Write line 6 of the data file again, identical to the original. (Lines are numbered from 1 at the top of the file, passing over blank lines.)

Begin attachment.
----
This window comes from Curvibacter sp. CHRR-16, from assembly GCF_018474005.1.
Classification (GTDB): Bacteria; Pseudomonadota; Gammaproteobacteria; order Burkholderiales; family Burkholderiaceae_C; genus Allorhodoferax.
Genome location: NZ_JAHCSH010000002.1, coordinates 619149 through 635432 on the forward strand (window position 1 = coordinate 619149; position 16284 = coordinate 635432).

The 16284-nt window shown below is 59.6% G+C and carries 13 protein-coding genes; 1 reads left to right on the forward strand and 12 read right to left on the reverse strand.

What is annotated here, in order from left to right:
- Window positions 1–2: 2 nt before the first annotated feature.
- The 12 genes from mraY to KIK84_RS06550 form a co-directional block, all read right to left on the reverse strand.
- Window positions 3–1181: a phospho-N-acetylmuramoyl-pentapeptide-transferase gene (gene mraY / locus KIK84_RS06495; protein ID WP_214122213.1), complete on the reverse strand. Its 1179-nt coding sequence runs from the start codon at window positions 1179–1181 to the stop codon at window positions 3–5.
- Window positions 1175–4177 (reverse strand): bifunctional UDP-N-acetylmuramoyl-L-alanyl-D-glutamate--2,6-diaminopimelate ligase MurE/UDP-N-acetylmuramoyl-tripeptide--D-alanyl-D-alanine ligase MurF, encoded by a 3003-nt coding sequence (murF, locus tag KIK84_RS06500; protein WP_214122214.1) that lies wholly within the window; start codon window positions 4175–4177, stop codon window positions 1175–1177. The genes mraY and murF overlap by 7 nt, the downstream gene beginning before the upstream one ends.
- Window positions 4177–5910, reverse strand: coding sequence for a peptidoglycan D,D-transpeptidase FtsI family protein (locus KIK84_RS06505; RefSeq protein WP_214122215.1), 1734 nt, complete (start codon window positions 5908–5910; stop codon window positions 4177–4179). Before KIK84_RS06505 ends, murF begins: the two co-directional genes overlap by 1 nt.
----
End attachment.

- Window positions 1–2: 2 nt before the first annotated feature.